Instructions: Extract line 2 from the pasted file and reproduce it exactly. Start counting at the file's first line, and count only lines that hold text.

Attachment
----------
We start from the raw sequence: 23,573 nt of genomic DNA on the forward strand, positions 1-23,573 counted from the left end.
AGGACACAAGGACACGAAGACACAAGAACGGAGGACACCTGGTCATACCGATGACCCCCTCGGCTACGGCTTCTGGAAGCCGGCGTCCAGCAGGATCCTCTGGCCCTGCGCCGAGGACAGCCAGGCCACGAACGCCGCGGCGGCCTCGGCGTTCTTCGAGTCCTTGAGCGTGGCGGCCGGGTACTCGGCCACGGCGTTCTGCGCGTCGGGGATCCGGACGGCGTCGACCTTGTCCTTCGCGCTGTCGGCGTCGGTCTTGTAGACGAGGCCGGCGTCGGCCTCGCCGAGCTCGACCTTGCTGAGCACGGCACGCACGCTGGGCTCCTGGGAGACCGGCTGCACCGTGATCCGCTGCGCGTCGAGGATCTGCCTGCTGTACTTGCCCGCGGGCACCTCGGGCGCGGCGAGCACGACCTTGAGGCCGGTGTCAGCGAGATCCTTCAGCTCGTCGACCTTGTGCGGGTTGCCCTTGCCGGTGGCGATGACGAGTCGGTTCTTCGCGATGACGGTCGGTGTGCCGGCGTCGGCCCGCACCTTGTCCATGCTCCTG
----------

AGGACACAAGGACACGAAGACACAAGAACGGAGGACACCTGGTCATACCGATGACCCCCTCGGCTACGGCTTCTGGAAGCCGGCGTCCAGCAGGATCCTCTGGCCCTGCGCCGAGGACAGCCAGGCCACGAACGCCGCGGCGGCCTCGGCGTTCTTCGAGTCCTTGAGCGTGGCGGCCGGGTACTCGGCCACGGCGTTCTGCGCGTCGGGGATCCGGACGGCGTCGACCTTGTCCTTCGCGCTGTCGGCGTCGGTCTTGTAGACGAGGCCGGCGTCGGCCTCGCCGAGCTCGACCTTGCTGAGCACGGCACGCACGCTGGGCTCCTGGGAGACCGGCTGCACCGTGATCCGCTGCGCGTCGAGGATCTGCCTGCTGTACTTGCCCGCGGGCACCTCGGGCGCGGCGAGCACGACCTTGAGGCCGGTGTCAGCGAGATCCTTCAGCTCGTCGACCTTGTGCGGGTTGCCCTTGCCGGTGGCGATGACGAGTCGGTTCTTCGCGATGACGGTCGGTGTGCCGGCGTCGGCCCGCACCTTGTCCATGCTCCTG